posted on Marla's blog on Huffington Post
The Turkish taxi driver pulled over as he frantically waved to the passing car to park on the gravel shoulder of the Kilis Antakya Yolu freeway somewhere between Sanlufa, Turkey and the Syrian border. With a screeching halt he bolted out of the taxi and ran ahead towards the now stopped car, leaving me inside, alone. The silence was serene. Surrounded on all sides by the rocky savanna, I watched, the pantomime take place before me. The square shaped man whose car had Syrian license plates handed a long narrow carton of cigarettes to my taxi driver, who raised his hand pointed directly at me. Then, in unison, they walked towards me in the taxi.
It became clear that I was traded for a box of cigarettes. Sure enough, the plan was for Muhammad, the Syrian, to take me to Aleppo. I requested to see his drivers license and then wrote the number and his name on a piece of paper and gave it to the Turkish man. This exchange of licenses was my only protection. 5 hours earlier I had given the Hotel El Ruha’s manager, in SanluUrfa, the taxi driver's license number, when I hired him for the half day trip to the Syrian border. These two pieces of paper would be the only link to my whereabouts if I were to come into any danger. My trust lay with the three men.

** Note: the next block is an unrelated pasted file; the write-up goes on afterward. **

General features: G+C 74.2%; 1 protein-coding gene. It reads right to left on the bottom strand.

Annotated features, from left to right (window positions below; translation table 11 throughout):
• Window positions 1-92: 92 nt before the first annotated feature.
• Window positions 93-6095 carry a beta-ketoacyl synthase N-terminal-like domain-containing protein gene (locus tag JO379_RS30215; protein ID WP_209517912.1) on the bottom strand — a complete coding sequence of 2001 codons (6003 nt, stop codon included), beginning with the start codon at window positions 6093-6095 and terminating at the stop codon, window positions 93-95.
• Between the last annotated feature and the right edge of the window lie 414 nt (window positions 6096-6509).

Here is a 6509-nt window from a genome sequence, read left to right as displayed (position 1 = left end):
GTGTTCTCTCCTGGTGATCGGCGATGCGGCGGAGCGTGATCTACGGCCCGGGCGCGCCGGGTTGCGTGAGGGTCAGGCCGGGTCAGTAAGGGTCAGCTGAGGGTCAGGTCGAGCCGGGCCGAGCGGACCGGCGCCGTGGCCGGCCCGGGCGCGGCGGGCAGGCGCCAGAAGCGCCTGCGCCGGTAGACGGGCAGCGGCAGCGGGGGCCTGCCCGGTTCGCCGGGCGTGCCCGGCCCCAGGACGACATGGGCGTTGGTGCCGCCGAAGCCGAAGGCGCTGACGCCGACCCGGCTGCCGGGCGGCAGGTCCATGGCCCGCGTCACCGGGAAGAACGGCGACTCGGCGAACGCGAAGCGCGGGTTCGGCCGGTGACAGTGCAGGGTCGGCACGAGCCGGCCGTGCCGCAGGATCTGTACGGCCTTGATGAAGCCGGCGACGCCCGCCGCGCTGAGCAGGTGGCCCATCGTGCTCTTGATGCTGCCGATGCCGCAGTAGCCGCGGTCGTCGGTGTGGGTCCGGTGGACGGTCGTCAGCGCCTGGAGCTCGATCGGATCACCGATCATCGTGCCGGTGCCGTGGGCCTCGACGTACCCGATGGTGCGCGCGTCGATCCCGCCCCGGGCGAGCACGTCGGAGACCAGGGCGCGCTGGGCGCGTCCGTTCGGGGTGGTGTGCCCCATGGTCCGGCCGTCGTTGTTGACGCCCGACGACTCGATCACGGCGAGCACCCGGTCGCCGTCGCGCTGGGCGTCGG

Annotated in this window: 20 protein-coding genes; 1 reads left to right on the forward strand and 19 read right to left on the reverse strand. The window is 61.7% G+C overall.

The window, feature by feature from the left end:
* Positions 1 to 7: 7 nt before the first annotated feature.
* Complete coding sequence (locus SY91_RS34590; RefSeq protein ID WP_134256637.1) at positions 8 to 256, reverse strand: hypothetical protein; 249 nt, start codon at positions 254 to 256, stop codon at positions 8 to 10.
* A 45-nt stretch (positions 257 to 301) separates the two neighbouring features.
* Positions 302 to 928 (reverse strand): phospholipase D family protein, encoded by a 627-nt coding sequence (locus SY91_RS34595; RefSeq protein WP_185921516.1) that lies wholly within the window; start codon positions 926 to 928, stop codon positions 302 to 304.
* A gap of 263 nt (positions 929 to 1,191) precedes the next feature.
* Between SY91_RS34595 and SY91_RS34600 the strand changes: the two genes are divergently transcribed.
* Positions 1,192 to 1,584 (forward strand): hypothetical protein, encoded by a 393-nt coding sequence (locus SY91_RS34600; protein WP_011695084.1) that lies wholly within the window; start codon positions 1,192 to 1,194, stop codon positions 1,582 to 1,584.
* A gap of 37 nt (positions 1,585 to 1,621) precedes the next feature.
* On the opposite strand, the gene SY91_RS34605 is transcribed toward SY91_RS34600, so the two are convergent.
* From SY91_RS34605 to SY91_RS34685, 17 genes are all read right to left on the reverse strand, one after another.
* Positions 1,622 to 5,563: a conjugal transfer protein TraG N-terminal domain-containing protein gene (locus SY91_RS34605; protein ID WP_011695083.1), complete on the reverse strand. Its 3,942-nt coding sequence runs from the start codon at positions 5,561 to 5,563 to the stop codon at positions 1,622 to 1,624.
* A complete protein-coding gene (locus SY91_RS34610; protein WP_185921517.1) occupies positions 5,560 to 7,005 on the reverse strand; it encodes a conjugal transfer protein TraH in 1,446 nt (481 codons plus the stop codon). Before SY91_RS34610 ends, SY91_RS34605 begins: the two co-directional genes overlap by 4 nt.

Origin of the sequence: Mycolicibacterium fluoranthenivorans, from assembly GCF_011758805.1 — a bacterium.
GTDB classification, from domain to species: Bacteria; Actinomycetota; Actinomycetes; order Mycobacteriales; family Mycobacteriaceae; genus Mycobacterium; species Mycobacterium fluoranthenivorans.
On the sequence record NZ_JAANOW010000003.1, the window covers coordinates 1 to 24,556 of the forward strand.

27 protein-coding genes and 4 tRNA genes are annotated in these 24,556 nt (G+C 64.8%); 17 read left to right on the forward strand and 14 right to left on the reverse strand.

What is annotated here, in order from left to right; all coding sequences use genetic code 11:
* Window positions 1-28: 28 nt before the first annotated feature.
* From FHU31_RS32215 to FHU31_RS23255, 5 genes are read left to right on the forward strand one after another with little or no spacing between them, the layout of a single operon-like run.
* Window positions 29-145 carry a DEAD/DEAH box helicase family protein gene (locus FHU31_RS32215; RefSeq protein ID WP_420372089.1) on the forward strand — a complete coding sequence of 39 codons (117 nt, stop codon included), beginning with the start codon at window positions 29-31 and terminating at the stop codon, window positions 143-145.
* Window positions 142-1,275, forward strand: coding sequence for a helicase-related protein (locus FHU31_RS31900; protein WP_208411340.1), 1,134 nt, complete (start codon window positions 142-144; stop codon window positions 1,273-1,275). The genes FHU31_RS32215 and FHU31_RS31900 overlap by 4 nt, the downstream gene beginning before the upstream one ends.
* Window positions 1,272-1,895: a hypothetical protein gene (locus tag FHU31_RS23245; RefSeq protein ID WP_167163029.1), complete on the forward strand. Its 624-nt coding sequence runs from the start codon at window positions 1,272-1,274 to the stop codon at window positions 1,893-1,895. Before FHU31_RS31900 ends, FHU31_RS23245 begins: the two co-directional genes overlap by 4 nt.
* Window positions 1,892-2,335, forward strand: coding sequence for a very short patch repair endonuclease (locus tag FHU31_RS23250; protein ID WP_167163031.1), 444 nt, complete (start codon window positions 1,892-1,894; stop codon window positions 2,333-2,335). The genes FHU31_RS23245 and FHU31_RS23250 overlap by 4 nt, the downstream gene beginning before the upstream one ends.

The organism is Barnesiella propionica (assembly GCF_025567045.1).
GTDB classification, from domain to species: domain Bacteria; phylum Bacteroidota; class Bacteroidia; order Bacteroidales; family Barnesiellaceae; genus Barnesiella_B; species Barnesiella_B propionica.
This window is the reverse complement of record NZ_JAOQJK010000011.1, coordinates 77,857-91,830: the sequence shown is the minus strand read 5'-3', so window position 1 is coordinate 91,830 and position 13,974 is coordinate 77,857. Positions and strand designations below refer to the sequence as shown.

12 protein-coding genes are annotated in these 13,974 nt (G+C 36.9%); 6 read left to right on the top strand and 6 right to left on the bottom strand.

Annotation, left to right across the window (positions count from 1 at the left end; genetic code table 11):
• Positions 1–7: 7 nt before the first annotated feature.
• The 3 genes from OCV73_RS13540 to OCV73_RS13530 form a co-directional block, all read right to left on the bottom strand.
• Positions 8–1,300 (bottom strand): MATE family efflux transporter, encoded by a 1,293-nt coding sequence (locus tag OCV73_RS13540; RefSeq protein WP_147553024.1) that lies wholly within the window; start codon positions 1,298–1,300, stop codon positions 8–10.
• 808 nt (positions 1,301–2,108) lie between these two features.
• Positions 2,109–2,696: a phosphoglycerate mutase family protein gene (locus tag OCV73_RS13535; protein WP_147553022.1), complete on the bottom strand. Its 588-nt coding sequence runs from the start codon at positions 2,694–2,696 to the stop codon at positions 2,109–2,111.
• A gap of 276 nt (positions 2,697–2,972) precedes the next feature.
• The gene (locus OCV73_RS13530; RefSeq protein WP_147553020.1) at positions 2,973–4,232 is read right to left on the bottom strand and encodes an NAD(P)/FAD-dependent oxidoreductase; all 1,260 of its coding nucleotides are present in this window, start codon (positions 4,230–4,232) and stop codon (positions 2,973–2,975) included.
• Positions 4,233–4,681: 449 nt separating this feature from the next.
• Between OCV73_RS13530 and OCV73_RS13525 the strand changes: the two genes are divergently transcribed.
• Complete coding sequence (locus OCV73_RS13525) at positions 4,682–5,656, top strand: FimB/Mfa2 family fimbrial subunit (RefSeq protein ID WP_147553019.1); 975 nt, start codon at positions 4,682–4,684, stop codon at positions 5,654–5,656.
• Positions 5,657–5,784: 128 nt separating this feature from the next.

Muhammad and I listened to a mix of Turkish and American pop music from his tiny car radio for the hours drive to Kilis, Turkey’s transit city on the Syrian border. Muhammad waited for the one and half hours it took to process me through Immigration and Customs check points. Once cleared, we drove two more hours through miles of barren fields, exhausted after the fall harvest, colored in the monotonous muted browns of late Autumn. Here and there a spindly minaret and a clump of homes formed into distant villages. Eventually the open spaces condensed into the burnished metallics of the industrial towns of Northern Syria. We finally came to a stop at a cul-de-sac just outside of Aleppo's Old City. Muhammad pointed to a narrow alley that apparently lead to the Biet Wakeil, Aleppo’s first boutique hotel, which I had booked from viewing the gorgeous photos of this 16th century mansion. After paying fifty bucks and a small tip for the drive, Muhammad gave me a cheery good bye. I felt a warmth and honesty that was to reflect the Syrian people. Trust in myself and in the goodness of “others” allows me to travel alone, relying on my instincts and non verbal cues.